Delta Air Lines, in a move meant to fortify its image as a premier global carrier, debuted new uniforms for 64,000 of its workers on flights and at airports worldwide Tuesday.
The Atlanta-based carrier celebrated the launch of its new collection, created by well-known clothing designer Zac Posen, with a traveling fashion show that started in its hometown early Tuesday before making a stop at Minneapolis-St. Paul International Airport, the airline’s second-biggest hub by traffic volume.
Posen incorporated a hue of dark purple, dubbed “passport plum,” into the airline’s new uniform collection, straying from the navy blue and red typically worn by employees of major U.S. carriers. It’s a flourish the carrier hopes will help visually set it apart from its competitors as Delta continues its quest of becoming a more global, sophisticated airline.
“Delta wanted a uniform that stood out from all other carriers,” said Posen. “They wanted a new color added to it. When we combined the [company’s signature] red and blue together, that’s how we got passport plum.”
Delta has not changed the look of its uniforms since 2006 for above-wing employees — which includes flight attendants, ticketing agents and gate agents. It’s been nearly two decades since the airline last changed the uniforms for its below-wing workers, like maintenance, ramp and baggage handlers, in 2000. About 80 percent of all Delta’s employees will don the new threads.
As the first new uniform launch since the Delta-Northwest Airlines merger in 2009, the company also hopes it will be a unifying step for its work crews, said Tim Mapes, Delta’s chief marketing officer.
“It’s very clear from looking at the uniforms now that they are all from one place,” Mapes said.
Lands’ End, the catalog and online apparel retailer, manufactured the uniforms. The Dodgeville, Wis.-based clothing company also designed all of the below-wing outfits, drawing inspiration from Posen’s designs for the above-wing crews.
The launch comes nearly two years after the airline unveiled the collection in 2016. Since then, the airline has tested the uniforms on about 1,000 Delta workers performing a variety of jobs. Posen and Lands’ End design teams gathered recommendations from more than 30,000 surveys and made about 170 changes to the designs as they originally appeared to the public.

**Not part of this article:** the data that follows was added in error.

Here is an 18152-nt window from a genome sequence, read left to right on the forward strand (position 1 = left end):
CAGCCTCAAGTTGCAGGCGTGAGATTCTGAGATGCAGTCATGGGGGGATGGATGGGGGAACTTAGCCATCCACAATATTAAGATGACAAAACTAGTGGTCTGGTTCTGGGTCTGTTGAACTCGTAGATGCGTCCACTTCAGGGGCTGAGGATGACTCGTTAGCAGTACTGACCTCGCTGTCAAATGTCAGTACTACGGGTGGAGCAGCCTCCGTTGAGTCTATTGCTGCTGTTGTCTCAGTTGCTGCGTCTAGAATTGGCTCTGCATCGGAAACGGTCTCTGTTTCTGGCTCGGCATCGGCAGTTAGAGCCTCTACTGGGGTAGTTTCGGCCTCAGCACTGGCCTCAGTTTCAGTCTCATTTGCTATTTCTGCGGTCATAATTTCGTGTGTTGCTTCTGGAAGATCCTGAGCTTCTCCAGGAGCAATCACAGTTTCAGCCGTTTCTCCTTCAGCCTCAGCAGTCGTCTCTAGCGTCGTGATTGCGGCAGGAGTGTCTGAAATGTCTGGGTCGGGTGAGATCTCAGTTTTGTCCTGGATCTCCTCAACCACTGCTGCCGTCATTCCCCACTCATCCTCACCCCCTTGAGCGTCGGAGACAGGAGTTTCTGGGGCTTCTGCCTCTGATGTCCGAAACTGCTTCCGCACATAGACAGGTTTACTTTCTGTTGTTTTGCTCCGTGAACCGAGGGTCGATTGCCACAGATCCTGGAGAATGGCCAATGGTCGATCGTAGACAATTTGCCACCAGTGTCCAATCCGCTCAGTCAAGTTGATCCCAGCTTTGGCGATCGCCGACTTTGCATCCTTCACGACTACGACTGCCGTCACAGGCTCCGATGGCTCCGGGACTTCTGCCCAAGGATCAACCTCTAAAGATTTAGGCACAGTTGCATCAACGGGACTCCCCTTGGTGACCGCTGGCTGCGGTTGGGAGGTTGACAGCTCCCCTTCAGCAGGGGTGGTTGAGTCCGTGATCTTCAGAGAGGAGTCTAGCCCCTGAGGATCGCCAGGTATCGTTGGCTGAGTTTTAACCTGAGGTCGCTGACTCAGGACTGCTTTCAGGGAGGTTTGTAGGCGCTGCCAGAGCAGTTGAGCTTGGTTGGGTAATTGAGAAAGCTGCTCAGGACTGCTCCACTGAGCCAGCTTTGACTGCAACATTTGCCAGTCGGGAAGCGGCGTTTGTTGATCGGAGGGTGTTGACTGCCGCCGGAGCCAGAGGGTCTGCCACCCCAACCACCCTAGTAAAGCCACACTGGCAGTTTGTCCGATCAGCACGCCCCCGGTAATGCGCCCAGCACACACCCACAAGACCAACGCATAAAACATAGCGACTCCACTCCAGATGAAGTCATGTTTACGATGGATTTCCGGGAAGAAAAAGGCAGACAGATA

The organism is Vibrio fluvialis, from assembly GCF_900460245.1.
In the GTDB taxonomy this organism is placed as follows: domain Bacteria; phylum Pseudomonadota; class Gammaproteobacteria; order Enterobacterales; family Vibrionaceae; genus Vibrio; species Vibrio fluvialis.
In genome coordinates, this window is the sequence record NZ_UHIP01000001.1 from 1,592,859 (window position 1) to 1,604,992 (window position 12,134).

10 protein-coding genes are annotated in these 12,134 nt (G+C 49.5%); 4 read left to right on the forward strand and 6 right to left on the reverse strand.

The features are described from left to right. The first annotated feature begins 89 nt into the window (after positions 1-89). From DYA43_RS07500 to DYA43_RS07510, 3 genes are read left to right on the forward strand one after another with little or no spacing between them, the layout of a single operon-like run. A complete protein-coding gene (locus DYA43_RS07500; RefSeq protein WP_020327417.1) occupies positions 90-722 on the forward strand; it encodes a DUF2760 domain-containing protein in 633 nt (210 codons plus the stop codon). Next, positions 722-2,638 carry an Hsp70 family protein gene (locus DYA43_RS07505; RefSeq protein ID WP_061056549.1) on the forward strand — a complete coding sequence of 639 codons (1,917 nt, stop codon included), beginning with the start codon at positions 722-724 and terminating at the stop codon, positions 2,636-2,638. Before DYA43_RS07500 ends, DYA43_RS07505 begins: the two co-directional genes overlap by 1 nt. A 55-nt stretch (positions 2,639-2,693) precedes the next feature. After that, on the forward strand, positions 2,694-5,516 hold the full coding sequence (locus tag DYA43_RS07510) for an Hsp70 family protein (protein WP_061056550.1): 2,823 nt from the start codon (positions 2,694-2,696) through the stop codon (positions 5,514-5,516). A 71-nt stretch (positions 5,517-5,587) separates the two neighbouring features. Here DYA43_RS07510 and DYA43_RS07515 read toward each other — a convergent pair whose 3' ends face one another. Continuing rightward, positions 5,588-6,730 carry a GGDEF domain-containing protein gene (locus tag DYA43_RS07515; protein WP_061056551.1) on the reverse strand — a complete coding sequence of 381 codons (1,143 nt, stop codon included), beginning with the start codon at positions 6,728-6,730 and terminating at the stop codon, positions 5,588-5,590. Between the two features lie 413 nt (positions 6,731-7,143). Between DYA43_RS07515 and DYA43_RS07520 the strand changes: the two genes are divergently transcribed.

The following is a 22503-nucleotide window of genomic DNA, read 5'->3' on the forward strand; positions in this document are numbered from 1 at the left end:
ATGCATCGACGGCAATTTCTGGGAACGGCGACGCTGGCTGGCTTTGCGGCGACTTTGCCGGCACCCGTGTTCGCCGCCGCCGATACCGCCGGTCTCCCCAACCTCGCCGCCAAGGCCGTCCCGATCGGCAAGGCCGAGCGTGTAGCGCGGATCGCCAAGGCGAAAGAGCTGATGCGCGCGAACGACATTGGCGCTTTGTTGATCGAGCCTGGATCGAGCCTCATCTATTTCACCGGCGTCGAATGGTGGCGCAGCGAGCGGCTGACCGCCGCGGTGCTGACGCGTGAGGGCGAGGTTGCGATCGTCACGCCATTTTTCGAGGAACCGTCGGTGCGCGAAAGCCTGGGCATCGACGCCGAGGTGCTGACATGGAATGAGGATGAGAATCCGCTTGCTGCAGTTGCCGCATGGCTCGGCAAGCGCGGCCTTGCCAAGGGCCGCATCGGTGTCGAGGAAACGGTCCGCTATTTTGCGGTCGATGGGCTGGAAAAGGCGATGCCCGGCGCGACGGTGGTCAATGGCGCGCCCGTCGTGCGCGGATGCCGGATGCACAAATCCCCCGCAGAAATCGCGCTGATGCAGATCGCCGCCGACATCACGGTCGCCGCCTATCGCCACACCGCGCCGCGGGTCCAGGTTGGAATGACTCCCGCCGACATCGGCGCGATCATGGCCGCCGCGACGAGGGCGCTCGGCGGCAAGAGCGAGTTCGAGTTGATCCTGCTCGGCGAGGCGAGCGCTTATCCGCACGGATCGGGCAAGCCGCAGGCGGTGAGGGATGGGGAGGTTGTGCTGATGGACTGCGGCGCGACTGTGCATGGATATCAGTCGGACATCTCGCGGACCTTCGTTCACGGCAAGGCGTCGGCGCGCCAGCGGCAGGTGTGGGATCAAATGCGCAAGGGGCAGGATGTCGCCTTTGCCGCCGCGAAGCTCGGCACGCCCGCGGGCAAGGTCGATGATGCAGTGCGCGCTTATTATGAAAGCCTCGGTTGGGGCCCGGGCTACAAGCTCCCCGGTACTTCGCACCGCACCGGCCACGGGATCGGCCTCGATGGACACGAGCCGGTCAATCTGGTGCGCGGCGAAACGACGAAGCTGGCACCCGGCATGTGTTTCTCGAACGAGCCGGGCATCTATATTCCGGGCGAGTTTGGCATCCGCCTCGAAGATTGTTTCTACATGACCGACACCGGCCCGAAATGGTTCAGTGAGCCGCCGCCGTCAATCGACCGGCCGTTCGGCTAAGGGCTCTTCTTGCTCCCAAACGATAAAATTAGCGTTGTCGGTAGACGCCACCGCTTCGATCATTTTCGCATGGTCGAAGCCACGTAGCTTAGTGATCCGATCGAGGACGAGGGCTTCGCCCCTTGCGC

Posen said he received feedback from employees on every possible social media channel and on every flight — he said he always flies Delta — he’s taken in the last few years.
The collection includes 100 different pieces, from the name bars (or wings) to the leather women’s bags for flight attendants. Lands’ End has made about 1.2 million individual pieces for this initial rollout.
Delta is Lands’ End’s largest corporate client to date with the most total employees wearing their products, said Joe Ferreri, senior vice president of Lands’ End Outfitters, the business unit that makes corporate and school uniforms.
Originally the plum color was meant to be an accent, but gradually expanded to become one of the most pervasive colors in the collection.
“The purple has a sophistication that is not like your traditional navy [blue] like every other carrier,” Posen said.
The airline stressed a “meticulous” process for ensuring its uniforms are high quality. This launch comes in the wake of American Airlines’ legal and public relations nightmare over its botched rollout of new uniforms for its 51,000 front-line employees two years ago. Thousands of flight attendants and crew members filed complaints with the airline, saying the uniforms made them sick. American announced in January it had selected Lands’ End to make replacements.
Delta said Tuesday that it, along with third-party consultants, audited every factory producing any elements of the new uniforms. Referring to the situation competitor American found itself in, Mapes said they “clearly didn’t implement that same level of review.”
Ferreri of Lands’ End said that Delta’s trust in them as a company likely helped land the American account, too.
Tuesday’s festivities ended in Los Angeles with a retrospective fashion show, highlighting Delta’s uniforms through the years.